Surprise, surprise… “Mortgage Delinquencies Hit Record High in First Quarter” reads a headline on CNBC.com.
CNBC’s Steve Liesman (there’s a name you can trust) reports, “Delinquency rates are up in 44 of the 50 states.”
An analyst for Moody’s Economy.com thinks that we are nowhere near the bottom of this housing free-fall – especially as the subprime and Alt-A loans reset at higher rates this year and next year.
“I think credit conditions are going to weaken considerably more,” he said. “The good news, economy-wide, is that the job market is strong. As long as the job market hangs tough, I think we’ll be okay outside of housing.”
A ‘strong’ job market, eh? Well, it would certainly seem that way, according to the report the Bureau of Labor and Statistics released on Friday. Apparently, the United States created 180K jobs in March – and the jobless rate fell 0.17%.
Chuck Butler, who monitors these reports (which he refers to as the ‘Jobs Jamboree’) very closely, and who generally views the BLS data as a load of…well…BS, had this to say:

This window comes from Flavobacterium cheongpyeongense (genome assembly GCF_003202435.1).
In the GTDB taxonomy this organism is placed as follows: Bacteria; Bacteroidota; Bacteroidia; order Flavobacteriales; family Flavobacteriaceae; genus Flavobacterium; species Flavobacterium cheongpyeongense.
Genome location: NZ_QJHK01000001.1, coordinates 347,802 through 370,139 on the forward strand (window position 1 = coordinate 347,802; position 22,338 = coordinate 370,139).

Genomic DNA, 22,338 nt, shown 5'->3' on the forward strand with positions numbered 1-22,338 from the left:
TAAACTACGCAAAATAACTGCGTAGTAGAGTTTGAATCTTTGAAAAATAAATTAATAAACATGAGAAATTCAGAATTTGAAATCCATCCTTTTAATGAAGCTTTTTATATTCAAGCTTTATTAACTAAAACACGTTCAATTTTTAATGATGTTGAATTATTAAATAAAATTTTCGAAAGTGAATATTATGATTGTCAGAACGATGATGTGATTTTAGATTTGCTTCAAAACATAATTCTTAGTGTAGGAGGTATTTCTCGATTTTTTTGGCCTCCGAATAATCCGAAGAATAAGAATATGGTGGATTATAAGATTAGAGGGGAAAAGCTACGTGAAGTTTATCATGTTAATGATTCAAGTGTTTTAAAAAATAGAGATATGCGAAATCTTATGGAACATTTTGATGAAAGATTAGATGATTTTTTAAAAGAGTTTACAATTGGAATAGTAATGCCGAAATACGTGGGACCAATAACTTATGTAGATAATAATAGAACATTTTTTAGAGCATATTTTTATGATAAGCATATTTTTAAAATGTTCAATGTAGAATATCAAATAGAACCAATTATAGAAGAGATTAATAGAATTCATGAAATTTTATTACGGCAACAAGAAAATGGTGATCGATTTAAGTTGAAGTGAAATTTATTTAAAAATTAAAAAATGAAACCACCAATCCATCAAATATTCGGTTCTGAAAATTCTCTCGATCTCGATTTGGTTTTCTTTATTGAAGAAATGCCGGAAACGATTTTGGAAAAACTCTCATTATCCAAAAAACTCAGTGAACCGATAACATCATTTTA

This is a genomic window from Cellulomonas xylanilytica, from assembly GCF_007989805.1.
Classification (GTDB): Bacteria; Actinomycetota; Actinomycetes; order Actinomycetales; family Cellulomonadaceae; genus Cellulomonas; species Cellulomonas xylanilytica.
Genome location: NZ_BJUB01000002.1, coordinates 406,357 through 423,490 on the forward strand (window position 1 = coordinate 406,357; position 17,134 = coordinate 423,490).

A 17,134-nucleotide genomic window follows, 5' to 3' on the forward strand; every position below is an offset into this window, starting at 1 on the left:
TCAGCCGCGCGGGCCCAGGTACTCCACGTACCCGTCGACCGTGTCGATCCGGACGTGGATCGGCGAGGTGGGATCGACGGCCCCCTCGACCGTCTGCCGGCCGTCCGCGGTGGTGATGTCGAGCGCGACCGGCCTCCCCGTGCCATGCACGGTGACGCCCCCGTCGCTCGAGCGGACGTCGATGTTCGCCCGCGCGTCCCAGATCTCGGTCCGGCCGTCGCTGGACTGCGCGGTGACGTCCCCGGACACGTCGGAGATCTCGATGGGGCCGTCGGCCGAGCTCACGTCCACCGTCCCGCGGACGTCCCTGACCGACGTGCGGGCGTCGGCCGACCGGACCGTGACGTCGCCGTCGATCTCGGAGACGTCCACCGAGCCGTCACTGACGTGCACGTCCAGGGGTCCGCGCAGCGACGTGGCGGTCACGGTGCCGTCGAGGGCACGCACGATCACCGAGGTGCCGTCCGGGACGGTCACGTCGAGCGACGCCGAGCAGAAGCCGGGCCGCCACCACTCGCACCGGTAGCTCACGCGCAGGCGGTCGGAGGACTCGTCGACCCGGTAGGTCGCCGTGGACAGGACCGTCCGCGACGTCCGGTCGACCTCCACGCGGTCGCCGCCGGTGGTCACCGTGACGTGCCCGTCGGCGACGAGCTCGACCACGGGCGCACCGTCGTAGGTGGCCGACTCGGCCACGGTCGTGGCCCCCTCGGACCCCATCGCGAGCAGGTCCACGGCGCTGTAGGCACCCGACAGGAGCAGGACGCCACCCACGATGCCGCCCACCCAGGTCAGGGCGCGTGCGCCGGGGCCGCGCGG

“While the 180K jobs created looks good on the outside, you know that I would look further into the numbers to see the devil in the details, right? Of course! First of all, the manufacturing sector took another hit and lost 16K jobs in March. So, where did the 196K jobs come from?
“A simple check of the BLS website tells us that of the 180K so-called jobs created, 128K were added via the birth/death model…what I call ‘ghost jobs.’
“My trusty calculator tells me that 128K is 71% of the total. No wonder the media keeps asking the question, ‘Why isn’t the economy growing when the jobs market seems so tight?’ BECAUSE IT ISN’T! I truly wish someone in the media would get their head out of the ‘feel-good sand’ and talk about this discrepancy!”
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